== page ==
VMware SDS (?) – Virsto VSA Architecture

Though still having limited technical resources available for an indepth deep dive, the available resources already provide an overall picture.

Virsto positions itself as a Software Defined Storage (SDS) product, using Storage virtualization tecnology. Well, besides being 100% Software, I see a huge gap from the Networking Software-Defined concept to the SDS side. I do imagine VMware’s marketing pushing them to step up the SDS marketing, with their Software Defined Datacenter vision. However Virsto failed to make me disagree on Wikipedia’s SDS definition.

Living the SDS story aside, there’s still a story to tell. Not surprisingly, their main selling point is not different from the usual Storage vendors: performance. They constructed their technical marketing focused on solving what they call the “VM I/O blender” issue (well choosen term, have to recognize that). The VM I/O blender effect derivates from having of several VMs in concurrency disputing IOPS from the same Array, thus creating a large randomized pattern. (By the way: this randomized pattern is one of the reasons why you should always lookout for Storage Vendors claiming large Cache-Hit percentages, and always double-check the theoretical IO capacity on the disk side.)

VM IO Blender Virsto

How do you Architect Virsto’s Solution

Virsto uses a distributed Clustered Virtual Storage Appliance (VSA), with a parallel computing architecture (up to 32 nodes on the same VMware cluster latest from what I could check). You install a Virtual Storage Appliance (VSA) on each host, (and from what I could understand) serving as a target for you physical storage Arrays. Virsto VSA then presents storage back to your VMs just like NFS datastores, allowing it to control all VM IO while supporting HA, FT, VM and storage vMotion, DRS. Here is an overview of the architecture.

Virsto VMware Architecture

As usual, one of the VSA’s serves as a Master, and the other VSA on different nodes (i.e. VMware Hosts) as slaves. Each VSA has its own Log file (the vLog file), that serves as the central piece in the whole architecture, as we will see next. They support heterogeneous Block Storage, so yes, you are able to virtualize different Vendor Arrays with it (although in practice that might not be the best practical solution at all).

Virsto Architecture

You can use different Arrays from different providers, and tier those volumes up to four (4) storage tiers (such as SSD, 15k rpm, 10k rpm, and 7.2k rpm). After aggregation on the VSA, Virsto vDisks can be presented in many formats, namely: iSCSI LUN, vmdk, VHD, vVol, or KVM file. So yes, Virsto VSA also works on top of Hyper-V the same way. Here is an interesting Hyper-V demo.

So to solve the VM I/O blender effect, every Write IO from each VM is captured and logged into a local log file (Virsto vLog). Virsto aknowledges the write back to the VM immediately after the commit on the log file, and then asynchronously writes in a sequential manner back to your Storage Array. Having data written in a sequential manner has the advantage of having blocks organized in a contiguous fashion, thus enhancing performance on reads. Their claim is a better 20-30% read performance.

So as a performance sizing best practice, they do recommend using SSD storage for the vLog. Not mandatory, but serious performance booster. Yes please.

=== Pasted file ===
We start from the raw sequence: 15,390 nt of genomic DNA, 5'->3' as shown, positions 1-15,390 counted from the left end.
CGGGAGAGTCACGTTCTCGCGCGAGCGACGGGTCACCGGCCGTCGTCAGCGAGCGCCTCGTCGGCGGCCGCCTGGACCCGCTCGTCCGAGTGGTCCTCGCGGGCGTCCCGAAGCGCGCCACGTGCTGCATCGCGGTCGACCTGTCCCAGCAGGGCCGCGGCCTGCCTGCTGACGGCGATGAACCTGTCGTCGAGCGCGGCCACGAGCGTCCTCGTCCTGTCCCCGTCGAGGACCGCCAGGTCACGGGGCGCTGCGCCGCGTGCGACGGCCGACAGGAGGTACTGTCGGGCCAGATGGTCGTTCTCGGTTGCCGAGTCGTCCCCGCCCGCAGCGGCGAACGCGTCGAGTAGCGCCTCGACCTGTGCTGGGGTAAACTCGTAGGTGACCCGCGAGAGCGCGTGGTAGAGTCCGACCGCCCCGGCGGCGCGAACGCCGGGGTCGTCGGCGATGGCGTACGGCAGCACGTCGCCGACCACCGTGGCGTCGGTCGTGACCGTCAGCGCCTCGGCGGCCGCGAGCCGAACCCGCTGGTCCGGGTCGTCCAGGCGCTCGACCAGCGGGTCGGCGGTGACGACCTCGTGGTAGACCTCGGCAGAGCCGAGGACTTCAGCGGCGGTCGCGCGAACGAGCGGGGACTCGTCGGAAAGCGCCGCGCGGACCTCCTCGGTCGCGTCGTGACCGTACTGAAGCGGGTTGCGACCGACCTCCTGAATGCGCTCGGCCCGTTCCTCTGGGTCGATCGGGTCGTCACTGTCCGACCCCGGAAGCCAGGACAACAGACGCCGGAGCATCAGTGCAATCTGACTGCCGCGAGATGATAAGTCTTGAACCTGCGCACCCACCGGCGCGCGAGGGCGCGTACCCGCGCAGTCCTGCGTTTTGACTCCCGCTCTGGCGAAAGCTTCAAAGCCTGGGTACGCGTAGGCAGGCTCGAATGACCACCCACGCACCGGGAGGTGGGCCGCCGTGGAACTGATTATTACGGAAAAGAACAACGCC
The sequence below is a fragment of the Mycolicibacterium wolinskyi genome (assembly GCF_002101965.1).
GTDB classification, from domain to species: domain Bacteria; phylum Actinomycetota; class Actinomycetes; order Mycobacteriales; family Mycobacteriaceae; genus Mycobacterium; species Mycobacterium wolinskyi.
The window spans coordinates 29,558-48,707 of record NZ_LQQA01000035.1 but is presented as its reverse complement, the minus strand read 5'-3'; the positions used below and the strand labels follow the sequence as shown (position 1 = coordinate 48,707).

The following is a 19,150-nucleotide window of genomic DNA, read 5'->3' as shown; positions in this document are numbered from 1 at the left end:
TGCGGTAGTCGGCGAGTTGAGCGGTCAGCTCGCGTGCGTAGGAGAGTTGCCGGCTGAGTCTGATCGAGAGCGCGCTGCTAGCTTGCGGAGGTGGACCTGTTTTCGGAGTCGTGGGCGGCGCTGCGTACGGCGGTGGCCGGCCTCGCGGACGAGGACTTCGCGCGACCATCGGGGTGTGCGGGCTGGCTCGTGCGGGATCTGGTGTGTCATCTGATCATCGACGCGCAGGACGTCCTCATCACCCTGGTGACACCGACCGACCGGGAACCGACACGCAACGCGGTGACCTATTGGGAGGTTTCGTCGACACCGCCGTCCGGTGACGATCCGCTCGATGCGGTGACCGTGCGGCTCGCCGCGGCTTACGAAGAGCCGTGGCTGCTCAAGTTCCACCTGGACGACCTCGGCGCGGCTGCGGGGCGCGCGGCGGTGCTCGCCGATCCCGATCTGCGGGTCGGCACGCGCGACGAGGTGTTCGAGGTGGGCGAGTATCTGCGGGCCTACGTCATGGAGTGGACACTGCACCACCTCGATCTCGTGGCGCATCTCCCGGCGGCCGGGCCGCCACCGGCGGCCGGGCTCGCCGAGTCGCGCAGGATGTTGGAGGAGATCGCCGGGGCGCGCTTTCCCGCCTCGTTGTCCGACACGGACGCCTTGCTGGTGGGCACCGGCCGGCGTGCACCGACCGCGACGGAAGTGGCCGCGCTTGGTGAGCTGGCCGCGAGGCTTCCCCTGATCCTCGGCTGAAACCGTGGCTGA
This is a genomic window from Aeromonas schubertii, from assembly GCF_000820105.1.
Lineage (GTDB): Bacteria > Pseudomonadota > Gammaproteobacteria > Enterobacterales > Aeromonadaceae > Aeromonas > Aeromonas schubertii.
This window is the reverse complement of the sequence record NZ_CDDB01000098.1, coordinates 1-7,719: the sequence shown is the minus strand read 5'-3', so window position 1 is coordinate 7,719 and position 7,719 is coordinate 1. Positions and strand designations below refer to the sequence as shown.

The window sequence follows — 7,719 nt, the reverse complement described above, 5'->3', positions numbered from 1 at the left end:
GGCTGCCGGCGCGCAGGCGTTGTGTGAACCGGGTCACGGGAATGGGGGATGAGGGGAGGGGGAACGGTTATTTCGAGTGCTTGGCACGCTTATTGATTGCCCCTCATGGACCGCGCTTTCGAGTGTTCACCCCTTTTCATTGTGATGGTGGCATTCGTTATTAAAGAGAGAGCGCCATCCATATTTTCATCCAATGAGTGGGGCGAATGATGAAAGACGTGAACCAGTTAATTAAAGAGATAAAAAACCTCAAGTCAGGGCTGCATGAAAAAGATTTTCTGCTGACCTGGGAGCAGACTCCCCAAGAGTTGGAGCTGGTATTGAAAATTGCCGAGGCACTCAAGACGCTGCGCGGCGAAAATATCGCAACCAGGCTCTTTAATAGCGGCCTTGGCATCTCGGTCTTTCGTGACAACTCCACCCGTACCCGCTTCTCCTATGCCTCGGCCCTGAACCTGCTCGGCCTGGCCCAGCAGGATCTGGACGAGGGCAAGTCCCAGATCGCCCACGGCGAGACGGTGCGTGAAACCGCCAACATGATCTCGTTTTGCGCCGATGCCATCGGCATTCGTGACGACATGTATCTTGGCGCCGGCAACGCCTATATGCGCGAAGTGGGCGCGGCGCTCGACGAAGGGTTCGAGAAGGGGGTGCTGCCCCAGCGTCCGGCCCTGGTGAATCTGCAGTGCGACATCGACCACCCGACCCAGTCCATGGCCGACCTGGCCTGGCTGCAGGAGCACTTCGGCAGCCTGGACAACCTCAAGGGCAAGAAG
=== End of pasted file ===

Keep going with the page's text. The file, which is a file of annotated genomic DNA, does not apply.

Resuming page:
The claim is that through the logging architecture they are able to do both thin provisioning and Snapshots without any performance degredation.

As a result, they compare Virsto vmdks to Thick vmdks in terms of performance, and to linked-clones in terms of space efficiency. If you check Virsto’s demo on their site, you’ll see that they claim having better performance than thick eagor-zeroed vmdks, even with Thin Provisioned Virsto-vmdk disks. Note that all Virsto-vmdk are thin.

Finally how do they guarantee HA of the vLog? Well from what I could understand, one major difference from VMware’s own VSA is that Virsto’s VSA will simply leverage already existing shared storage from your SAN. So it will not create the shared storage environment, from what I understood it stands on Shared Storage. When I say it, please take only into consideration the vLog. I see no requirements to have the VSA as well on top of Shared Storage.

Data consistency is achieved by redoing the log file of the VSA that was on the failing Host. VMware’s VSA on the contrary, allows you to aggregate local non-shared disks of each of your VMware Hosts, and present them back via NFS to your VMs or Physical Hosts. It does this while still providing HA (of of the main purposes) by coping data across Clustered nodes in a “Network RAID”, providing continuous operations even on Host failure.

Some doubts that I was not able to clarify:

  • What are the minimum vHardware recommendations for each VSA?
  • What is the expected Virsto VSA’s performance hit on the Host?
  • What is the limit maximum recommended number of VSAs clustered together?

VMware’s VSA vs Virsto VSA

So as side note, I do not think it is fair to claim to near death of VMware’s own VSA, even if Virsto is indeed able to sustain all its technical claims. Virsto has a different architecture, and can only be positioned in more complexed IT environments  where you already have different Array technologies and struggle for performance vs cost.

VMware’s VSA is positioned for SMB customers with limited number of Hosts, and is mainly intended to provide a Shared Storage environment without shared storage. So different stories, different ends.

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